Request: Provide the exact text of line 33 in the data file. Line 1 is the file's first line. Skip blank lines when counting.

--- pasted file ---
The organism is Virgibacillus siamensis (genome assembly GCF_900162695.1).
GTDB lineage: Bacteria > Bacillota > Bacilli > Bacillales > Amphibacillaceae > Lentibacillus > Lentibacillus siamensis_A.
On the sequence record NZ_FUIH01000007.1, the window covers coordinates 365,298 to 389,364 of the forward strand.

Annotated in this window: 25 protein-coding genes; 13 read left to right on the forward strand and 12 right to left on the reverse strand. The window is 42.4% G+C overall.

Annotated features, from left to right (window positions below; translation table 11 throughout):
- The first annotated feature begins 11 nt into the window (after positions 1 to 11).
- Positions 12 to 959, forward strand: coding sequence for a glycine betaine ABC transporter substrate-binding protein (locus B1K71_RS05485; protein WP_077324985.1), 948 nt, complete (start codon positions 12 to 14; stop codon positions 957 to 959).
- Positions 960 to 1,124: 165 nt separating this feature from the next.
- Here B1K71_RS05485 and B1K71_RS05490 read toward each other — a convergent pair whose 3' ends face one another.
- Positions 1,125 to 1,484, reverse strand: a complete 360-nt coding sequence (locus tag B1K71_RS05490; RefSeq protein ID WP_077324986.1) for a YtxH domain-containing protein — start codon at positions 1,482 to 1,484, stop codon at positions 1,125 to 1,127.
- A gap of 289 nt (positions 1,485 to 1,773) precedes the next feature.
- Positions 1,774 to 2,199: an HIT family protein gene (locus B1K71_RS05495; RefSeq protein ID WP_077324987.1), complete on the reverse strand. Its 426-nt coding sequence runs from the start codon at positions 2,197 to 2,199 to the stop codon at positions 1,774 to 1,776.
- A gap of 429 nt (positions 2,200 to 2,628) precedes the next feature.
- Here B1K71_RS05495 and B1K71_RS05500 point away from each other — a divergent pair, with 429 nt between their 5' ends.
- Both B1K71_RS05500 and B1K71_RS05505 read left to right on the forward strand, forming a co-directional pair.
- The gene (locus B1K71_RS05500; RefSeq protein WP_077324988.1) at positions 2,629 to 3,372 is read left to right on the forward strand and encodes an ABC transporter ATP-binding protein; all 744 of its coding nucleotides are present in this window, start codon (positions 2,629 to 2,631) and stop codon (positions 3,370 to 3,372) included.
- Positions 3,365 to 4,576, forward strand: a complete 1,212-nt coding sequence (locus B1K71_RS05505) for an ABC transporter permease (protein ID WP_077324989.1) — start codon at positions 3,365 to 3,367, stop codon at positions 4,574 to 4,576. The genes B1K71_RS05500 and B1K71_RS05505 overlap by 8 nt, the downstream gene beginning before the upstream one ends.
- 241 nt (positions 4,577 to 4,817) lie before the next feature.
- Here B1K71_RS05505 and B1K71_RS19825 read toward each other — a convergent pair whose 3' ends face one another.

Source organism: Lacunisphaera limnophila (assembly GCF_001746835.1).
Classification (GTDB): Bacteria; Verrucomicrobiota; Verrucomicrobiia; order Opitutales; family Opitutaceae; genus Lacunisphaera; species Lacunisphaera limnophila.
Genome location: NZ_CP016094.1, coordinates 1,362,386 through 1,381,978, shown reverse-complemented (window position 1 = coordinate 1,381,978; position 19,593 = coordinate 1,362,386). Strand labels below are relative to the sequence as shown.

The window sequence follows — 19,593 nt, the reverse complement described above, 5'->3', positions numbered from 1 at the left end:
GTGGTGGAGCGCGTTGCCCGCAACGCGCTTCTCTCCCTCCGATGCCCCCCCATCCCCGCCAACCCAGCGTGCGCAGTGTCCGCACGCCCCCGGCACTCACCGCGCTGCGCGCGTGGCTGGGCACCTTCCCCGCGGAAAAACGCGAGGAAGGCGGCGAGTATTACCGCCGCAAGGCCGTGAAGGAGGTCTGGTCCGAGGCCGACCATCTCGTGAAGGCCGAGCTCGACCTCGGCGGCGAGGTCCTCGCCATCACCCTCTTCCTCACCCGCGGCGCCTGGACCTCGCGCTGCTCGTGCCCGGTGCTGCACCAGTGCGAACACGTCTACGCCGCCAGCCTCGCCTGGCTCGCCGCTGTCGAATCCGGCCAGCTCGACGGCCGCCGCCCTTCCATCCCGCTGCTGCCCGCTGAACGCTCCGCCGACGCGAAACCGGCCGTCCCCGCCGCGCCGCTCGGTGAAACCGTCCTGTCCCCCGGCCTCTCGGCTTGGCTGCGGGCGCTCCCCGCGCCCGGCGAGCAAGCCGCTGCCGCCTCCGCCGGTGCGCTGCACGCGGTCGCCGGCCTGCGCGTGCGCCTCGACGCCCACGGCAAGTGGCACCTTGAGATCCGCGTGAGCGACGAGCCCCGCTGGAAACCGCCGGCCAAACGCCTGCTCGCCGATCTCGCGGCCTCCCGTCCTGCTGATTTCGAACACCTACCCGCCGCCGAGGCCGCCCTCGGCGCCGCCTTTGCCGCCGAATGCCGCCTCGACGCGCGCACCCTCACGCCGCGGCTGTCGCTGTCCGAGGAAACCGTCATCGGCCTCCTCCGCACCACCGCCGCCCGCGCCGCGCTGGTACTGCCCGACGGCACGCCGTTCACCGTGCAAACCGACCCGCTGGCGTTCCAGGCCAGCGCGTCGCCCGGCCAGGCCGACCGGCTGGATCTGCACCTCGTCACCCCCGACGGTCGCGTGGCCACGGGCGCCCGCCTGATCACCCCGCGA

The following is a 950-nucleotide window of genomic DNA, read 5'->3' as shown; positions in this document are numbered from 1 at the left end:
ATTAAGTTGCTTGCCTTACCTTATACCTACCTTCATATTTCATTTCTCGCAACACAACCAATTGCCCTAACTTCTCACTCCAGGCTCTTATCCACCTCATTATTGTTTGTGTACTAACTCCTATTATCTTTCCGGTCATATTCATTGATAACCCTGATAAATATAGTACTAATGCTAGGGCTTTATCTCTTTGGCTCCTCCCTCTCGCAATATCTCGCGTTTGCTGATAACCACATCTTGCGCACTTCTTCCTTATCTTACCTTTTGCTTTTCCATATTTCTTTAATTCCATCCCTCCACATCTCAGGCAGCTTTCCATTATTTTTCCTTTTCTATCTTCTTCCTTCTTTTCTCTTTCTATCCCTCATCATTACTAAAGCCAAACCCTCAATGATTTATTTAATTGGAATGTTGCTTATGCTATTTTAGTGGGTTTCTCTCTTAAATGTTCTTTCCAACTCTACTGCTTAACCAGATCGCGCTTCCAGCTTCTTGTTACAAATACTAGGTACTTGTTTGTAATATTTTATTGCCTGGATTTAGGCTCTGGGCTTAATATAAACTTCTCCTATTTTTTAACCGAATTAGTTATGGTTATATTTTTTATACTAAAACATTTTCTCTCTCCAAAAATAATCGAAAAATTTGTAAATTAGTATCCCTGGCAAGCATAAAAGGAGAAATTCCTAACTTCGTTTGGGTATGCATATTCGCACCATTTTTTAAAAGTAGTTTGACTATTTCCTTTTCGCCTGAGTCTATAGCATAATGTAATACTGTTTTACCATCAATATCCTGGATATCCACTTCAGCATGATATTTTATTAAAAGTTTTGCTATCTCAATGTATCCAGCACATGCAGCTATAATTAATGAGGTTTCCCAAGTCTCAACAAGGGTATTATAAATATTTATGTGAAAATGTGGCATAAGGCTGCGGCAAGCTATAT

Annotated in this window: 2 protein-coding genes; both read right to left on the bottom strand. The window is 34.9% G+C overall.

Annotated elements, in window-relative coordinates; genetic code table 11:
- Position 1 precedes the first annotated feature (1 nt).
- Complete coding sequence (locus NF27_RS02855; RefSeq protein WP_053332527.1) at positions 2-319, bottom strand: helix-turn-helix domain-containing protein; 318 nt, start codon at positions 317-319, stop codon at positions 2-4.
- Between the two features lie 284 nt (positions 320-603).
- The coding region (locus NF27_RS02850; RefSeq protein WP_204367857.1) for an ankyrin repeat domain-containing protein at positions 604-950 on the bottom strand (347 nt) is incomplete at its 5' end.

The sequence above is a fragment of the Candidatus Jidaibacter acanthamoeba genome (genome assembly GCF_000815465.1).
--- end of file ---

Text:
The sequence above is a fragment of the Candidatus Jidaibacter acanthamoeba genome (genome assembly GCF_000815465.1).